Associate Professor, University of Albany, State University of New York and Faculty Affiliate, ISSP, uOttawa
Associate Communications Officer for the Humanitarian Grand Challenge Program, Grand Challenges Canada
As the COVID-19 pandemic continues to evolve and spread across the world, so will its disproportionate impact on refugees. With the majority of refugees coming from Syria, Venezuela, Afghanistan, Somalia, South Sudan, and Myanmar, they are among the world’s most vulnerable populations and are facing unimaginable hardships and barriers to keep safe from the coronavirus.
Refugees in the context of COVID-19
Refugees living in camps
For refugees residing in refugee camps, existing health conditions and disparities are further compounded by limited access to safe water, sanitation and hygiene, crowded spaces, and lack of accessible information. With infrequent access to healthcare providers, these refugees do not even have the foundation to face the COVID-19 crisis. To illustrate, a recent study projected the potential impacts and burden of COVID- 19 on Rohingya refugees from Myanmar, where a single introduction of the virus in the Kutupalong-Balukhali Expansion Site in Bangladesh with 600,000 people would lead to up to 370 people infected within the first month and up to 589,000 people infected in 12 months. Because the hospitalization needs would exceed the number of beds available (340 beds), up to 2,880 deaths are estimated as a result of a single case of COVID-19. Therefore, detailed and realistic planning for refugee camps is critical to reduce infections and fill gaps within access to healthcare services to avoid mass death in refugee camps.
Refugees living in host countries
Refugees resettling in their host countries have the added burden of navigating a new health-care system, overcoming economic, sociocultural, religious, and geographic barriers, as well as language barriers for accessing critical health information. Additionally, the health disparities of refugees are further exacerbated by the high prevalence of mental health diseases, including anxiety, Post-Traumatic Stress Disorder (PTSD), mood disorders, and other mental health conditions and noncommunicable diseases among them.
Although the experiences for refugees living in camps and refugees in host countries may be unique, the lack of access to essential health-care services for all refugees should be recognized as a missing human right.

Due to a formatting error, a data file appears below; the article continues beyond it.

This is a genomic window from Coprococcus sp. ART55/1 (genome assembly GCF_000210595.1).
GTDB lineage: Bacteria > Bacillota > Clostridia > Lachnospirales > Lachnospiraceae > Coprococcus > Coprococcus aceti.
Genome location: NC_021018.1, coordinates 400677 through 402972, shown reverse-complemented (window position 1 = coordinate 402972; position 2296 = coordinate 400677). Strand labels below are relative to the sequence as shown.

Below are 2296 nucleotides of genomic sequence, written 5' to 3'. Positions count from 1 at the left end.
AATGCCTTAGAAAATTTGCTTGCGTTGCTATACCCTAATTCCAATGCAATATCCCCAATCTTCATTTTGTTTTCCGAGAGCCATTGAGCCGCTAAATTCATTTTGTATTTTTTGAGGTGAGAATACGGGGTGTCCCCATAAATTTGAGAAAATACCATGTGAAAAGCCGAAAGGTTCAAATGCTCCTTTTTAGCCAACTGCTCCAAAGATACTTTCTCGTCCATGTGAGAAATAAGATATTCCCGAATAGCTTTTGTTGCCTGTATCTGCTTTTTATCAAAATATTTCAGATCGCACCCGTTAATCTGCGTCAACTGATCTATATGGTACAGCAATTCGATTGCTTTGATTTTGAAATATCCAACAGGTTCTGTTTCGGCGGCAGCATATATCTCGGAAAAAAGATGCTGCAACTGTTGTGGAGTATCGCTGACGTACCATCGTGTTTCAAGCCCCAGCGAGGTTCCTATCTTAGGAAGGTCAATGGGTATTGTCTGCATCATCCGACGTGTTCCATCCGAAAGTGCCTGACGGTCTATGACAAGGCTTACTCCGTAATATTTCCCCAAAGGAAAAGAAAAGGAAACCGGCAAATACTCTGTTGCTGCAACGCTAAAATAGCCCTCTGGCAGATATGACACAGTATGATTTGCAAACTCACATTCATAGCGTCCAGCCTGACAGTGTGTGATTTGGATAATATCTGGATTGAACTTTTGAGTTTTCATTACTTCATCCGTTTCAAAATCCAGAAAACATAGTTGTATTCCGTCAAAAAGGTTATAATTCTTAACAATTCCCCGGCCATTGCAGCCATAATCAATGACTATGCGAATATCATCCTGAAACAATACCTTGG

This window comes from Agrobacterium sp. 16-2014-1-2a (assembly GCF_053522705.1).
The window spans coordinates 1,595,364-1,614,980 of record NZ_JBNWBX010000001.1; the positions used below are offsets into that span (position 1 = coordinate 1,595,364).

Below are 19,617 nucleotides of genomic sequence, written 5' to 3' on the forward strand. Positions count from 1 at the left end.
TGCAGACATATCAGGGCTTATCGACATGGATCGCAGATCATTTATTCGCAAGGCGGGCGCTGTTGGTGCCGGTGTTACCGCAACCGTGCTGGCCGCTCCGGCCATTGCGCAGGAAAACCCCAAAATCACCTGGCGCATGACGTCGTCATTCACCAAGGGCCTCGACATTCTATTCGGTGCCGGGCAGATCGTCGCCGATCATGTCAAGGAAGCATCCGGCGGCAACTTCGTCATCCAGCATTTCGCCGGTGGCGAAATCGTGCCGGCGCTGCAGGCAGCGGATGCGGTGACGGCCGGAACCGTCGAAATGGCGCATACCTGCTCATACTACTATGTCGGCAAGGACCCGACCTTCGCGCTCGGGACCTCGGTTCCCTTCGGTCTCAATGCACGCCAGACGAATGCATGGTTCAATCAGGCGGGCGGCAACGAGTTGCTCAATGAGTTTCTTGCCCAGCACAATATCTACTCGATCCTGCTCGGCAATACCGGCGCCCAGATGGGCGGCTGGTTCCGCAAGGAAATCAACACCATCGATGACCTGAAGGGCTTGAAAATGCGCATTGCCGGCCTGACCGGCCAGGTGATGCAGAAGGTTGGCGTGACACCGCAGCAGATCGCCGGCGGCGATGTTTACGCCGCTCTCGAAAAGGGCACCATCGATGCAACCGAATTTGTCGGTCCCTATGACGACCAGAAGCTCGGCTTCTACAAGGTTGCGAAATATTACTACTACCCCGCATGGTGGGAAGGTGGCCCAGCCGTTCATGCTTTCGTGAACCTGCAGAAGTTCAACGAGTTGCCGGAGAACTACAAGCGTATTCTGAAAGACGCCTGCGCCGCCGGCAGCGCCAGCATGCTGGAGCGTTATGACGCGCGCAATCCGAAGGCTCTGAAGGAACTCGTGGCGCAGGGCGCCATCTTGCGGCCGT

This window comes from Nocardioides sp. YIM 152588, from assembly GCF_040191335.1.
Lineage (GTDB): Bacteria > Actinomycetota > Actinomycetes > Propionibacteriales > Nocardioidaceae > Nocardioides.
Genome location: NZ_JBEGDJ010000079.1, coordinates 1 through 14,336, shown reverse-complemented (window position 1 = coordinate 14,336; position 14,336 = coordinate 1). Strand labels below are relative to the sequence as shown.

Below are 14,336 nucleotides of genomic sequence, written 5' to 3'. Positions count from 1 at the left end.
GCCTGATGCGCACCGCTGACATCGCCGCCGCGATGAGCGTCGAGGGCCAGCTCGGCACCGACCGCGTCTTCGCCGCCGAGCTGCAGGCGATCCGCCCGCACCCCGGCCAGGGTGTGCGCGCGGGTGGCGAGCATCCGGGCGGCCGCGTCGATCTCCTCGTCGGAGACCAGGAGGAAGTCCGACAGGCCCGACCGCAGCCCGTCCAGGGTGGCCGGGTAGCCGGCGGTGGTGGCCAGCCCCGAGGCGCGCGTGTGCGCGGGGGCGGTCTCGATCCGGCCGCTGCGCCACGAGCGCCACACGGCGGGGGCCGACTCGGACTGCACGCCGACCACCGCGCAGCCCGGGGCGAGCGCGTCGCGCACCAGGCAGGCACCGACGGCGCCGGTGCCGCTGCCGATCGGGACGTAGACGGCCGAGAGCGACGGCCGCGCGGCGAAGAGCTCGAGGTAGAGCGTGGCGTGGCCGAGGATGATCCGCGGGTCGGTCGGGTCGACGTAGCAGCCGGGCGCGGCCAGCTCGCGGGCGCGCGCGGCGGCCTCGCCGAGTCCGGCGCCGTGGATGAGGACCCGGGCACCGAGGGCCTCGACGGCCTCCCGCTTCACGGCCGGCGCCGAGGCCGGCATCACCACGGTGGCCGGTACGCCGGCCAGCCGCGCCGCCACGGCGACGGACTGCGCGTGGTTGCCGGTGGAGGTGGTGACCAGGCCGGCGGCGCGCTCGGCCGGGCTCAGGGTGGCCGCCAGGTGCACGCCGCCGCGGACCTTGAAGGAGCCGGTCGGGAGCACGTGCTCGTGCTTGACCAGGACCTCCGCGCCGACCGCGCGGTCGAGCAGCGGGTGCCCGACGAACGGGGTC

Identifying barriers to accessing health-care services
The racial and ethnic disparities in health care and unequal health burdens of refugee populations put them at disproportionate health risks from COVID-19. For example, researchers in their study of Syrian refugee women in Toronto found the barriers to accessing and using health-care services facing newcomer Syrian women were imposed by the language spoken, social disconnectedness, beliefs about alternative medicine, limited public transportation, and lack of culturally appropriate services (including linguistic and gender considerations). Therefore, understanding these financial, social, and structural barriers are crucial, because when healthcare providers demonstrate and act on understanding the unique needs of refugee population groups, improved health-care outcomes will ensue.
In their study of refugees entering the United States, researchers have found that for newly arrived refugees in the northeast U.S., multiple barriers to accessing acute care existed, including challenges navigating and understanding the health-care system, challenges scheduling timely visits, language barriers, and difficulty understanding the intricate details of health insurance. However, proper interpretation services and extending insurance coverage can help bridge the gap and encourage refugee access to health-care services.
Refugees, like immigrants as well as Black, Indigenous, and people of colour (BIPOC) must often overcome increased barriers and challenges when accessing health-care services. The limitations of current efforts to address the disproportionate burden on accessing critical information by people who speak little or no English have left communities to fend for themselves using new media platforms, like YouTube, to properly communicate essential health information in various languages. Where governments, medical facilities, and public health policies fail to meet the needs of marginalized and vulnerable groups such as refugees, citizens, and community members have stepped up to save lives during the COVID-19 pandemic.
Call to action
Health care must be accessible and available to all; barriers that exist for refugees in accessing health care must not be an afterthought. Responding to the health care needs of refugees requires co-ordinated, multi-sector initiatives that address the social, economic, and structural barriers to their access and use of health-care services. Although understanding the underlying challenges and persistent health burdens are crucial, additional public health efforts must be implemented that consult refugee populations, religious and cultural leaders, and consider the experiences and beliefs of refugees in regard to their health for creating equitable and culturally appropriate services and policies for refugees. With such careful forethought and planning, we can start to build a safer and healthier future for refugees during pandemics like COVID-19 and beyond.